Feeds

Ofcom in screeching U-turn on BSkyB, begins probe

Wait 'til the cops are done? No, that would be silly

Top three mobile application threats

Ofcom has reversed its decision not to wade into the News Corp and BSkyB row, following public and parliamentary pressure over phone hacking allegations swamping Rupert Murdoch's media empire.

In a letter to three MPs on Friday, the communications watchdog's boss, Ed Richards, outlined a change of direction for Ofcom's handling of BSkyB, which is 39 per cent-owned by News Corp.

"I can confirm that Ofcom is not precluded from acting by the ongoing police investigations," Richards wrote to MPs Simon Hughes, Don Foster and Tim Farron on 22 July.

"I can also confirm that Ofcom's process is not dependent upon a criminal conviction being secured by the police and that we are looking at a range of evidence that may be available."

Politicos are pushing for the regulator to assess whether BSkyB, under the chairmanship of Murdoch's son, James Murdoch, passes the so-called "fit and proper" test to hold a UK broadcasting licence.

But until now Ofcom had insisted it could not undertake an investigation into the company, the remaining 61 per cent share of which News Corp recently tried to buy out before temporarily ditching its bid following cross-party pressure in Parliament.

Indeed, in a meeting with this reporter and other members of the press on 6 July, the Ofcom CEO's stance was quite different to the one he expressed to Hughes et al on Friday.

Richards said earlier this month – as the phone-hacking scandal at News International, the sister company of News Corp, began to unfold – that Ofcom could not intervene on Murdoch's proposed merger of BSkyB until a police probe into phone-tapping allegations at the NI's now-defunct Sunday tabloid News of the World had concluded.

Richards said at the time that any recommendation to block Murdoch's bid to buy BSkyB could not be put forward until facts in the case were established.

"We will consider our position only once the police investigation is complete ... then we'll look at it, if we need to," said Richards on 6 July. "We, like many others, will wait to see what emerges."

Late last week, Prime Minister David Cameron said James Murdoch "still had questions to answer" about the phone-hacking scandal.

Meanwhile, a police probe into illegal voicemail interception allegations against NI is ongoing.

The Register asked Ofcom to explain why it had suddenly reversed its stance over BSkyB.

"Our position hasn't changed; we've always said that we would be in contact with the police and other bodies," said a spokesman at the watchdog.

As part of its inquiry, Ofcom said it had written to Scotland Yard, the Press Complaints Commission and the Information Commissioner's Office. ®

Build a business case: developing custom apps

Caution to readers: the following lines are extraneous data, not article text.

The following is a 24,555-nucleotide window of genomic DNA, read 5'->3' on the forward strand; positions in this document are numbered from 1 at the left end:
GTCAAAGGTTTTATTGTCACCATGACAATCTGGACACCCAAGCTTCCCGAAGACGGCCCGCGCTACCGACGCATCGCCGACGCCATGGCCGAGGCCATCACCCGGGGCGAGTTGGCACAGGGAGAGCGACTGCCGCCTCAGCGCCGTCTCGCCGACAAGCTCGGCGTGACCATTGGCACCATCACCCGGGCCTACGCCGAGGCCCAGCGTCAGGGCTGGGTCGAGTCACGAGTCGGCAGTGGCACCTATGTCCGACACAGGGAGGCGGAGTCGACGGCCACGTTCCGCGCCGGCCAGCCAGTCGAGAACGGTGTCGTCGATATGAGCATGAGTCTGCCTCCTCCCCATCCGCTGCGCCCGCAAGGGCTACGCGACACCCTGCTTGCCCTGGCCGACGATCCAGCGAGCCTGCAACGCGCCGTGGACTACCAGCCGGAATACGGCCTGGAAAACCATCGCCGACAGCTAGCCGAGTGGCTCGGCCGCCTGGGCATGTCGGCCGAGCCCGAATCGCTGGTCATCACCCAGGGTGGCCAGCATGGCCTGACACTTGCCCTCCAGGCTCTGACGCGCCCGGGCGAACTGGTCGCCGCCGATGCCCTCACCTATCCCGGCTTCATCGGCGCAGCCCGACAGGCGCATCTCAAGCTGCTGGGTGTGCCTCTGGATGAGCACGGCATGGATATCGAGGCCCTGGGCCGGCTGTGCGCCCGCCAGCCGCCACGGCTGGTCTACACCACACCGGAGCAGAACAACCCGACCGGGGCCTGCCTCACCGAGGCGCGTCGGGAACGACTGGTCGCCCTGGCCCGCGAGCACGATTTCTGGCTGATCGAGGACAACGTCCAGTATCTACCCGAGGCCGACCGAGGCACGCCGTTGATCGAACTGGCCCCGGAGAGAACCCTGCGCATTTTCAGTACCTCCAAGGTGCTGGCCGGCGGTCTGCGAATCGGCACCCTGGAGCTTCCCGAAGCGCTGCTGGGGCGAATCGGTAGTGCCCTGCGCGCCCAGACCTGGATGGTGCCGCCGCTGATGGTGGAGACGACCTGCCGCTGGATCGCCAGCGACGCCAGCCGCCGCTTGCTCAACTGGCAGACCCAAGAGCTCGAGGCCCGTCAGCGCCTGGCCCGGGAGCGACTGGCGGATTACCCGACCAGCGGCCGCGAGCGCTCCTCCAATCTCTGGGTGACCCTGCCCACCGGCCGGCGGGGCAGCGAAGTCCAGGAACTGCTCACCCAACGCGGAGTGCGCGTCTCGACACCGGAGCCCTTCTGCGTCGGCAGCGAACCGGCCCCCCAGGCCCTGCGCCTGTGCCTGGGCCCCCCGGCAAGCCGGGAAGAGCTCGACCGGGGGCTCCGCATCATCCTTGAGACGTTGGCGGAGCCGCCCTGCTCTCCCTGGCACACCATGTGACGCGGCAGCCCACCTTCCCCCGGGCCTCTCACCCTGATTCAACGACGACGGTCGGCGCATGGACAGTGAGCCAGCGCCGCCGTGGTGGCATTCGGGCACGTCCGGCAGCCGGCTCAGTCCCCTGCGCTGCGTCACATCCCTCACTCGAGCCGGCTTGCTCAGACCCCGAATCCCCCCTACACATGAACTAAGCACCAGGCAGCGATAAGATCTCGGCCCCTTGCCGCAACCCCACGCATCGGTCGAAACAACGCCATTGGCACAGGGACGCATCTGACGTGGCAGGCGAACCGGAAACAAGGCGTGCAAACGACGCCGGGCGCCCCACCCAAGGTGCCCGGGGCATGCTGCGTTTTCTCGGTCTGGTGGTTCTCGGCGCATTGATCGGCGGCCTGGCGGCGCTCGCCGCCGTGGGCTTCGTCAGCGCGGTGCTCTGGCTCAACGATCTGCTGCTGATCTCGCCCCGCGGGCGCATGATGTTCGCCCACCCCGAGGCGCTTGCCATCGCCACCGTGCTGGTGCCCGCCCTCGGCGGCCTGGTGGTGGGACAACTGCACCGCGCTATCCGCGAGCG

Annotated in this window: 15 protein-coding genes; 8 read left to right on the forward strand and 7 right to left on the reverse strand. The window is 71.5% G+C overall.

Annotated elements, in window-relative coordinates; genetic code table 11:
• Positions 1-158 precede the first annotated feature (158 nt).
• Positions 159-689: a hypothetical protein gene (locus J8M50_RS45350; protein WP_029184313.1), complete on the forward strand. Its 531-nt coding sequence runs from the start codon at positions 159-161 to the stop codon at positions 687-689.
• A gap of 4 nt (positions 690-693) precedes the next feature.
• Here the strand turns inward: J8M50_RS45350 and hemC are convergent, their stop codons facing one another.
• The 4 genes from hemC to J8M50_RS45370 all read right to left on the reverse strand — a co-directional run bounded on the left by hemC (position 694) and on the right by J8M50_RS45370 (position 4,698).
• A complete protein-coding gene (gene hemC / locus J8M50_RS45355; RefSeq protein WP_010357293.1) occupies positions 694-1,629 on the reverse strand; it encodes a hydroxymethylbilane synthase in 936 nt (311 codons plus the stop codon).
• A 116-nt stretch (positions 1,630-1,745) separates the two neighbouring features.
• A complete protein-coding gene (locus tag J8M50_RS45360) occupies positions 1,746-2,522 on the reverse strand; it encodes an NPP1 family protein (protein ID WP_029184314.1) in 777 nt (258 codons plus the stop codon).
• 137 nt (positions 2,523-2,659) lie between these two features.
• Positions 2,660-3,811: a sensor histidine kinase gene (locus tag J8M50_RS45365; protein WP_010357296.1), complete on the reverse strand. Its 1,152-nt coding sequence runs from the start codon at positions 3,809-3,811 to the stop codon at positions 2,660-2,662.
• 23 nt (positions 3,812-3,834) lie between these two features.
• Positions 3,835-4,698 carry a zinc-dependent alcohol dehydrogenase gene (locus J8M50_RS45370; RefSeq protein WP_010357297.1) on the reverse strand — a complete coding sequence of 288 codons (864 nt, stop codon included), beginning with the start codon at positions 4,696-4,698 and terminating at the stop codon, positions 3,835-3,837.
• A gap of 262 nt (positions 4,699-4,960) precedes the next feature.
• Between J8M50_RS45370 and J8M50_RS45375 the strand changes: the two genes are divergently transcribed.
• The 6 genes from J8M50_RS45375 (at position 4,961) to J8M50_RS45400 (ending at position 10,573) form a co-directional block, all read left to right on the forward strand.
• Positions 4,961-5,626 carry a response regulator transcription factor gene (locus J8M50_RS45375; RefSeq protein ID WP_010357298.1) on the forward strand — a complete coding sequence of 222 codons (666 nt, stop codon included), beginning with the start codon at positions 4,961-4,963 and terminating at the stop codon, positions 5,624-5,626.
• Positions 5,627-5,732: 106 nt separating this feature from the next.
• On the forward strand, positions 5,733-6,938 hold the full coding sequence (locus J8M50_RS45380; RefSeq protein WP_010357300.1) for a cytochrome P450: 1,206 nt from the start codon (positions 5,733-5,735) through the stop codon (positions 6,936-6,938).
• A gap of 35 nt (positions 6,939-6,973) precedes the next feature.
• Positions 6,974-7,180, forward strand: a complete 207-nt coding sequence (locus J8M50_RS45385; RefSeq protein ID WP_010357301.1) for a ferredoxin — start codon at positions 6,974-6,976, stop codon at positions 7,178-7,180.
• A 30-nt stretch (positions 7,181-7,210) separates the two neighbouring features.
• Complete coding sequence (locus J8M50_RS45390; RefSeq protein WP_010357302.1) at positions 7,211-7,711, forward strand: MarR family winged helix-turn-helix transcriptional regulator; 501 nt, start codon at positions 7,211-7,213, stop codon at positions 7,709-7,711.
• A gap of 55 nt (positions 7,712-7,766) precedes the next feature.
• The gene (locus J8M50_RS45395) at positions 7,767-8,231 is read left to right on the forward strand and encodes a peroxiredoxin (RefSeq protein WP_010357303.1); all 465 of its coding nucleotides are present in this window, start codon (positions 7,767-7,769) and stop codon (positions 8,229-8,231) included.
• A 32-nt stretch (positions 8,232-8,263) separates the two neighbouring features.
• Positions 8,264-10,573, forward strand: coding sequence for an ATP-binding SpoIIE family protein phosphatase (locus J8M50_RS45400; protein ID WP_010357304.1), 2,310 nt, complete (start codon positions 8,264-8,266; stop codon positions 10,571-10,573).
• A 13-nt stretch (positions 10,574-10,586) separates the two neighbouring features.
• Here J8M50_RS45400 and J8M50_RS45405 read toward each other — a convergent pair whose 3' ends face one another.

More from The Register

next story
BBC goes offline in MASSIVE COCKUP: Stephen Fry partly muzzled
Auntie tight-lipped as major outage rolls on
iPad? More like iFAD: We reveal why Apple fell into IBM's arms
But never fear fanbois, you're still lapping up iPhones, Macs
Amazon Reveals One Weird Trick: A Loss On Almost $20bn In Sales
Investors really hate it: Share price plunge as growth SLOWS in key AWS division
Bose says today is F*** With Dre Day: Beats sued in patent battle
Music gear giant seeks some of that sweet, sweet Apple pie
There's NOTHING on TV in Europe – American video DOMINATES
Even France's mega subsidies don't stop US content onslaught
You! Pirate! Stop pirating, or we shall admonish you politely. Repeatedly, if necessary
And we shall go about telling people you smell. No, not really
Too many IT conferences to cover? MICROSOFT to the RESCUE!
Yet more word of cuts emerges from Redmond
Chips are down at Broadcom: Thousands of workers laid off
Cellphone baseband device biz shuttered
Twitch rich as Google flicks $1bn hitch switch, claims snitch
Gameplay streaming biz and search king refuse to deny fresh gobble rumors
prev story

Whitepapers

Designing a Defense for Mobile Applications
Learn about the various considerations for defending mobile applications - from the application architecture itself to the myriad testing technologies.
Implementing global e-invoicing with guaranteed legal certainty
Explaining the role local tax compliance plays in successful supply chain management and e-business and how leading global brands are addressing this.
Top 8 considerations to enable and simplify mobility
In this whitepaper learn how to successfully add mobile capabilities simply and cost effectively.
Seven Steps to Software Security
Seven practical steps you can begin to take today to secure your applications and prevent the damages a successful cyber-attack can cause.
Boost IT visibility and business value
How building a great service catalog relieves pressure points and demonstrates the value of IT service management.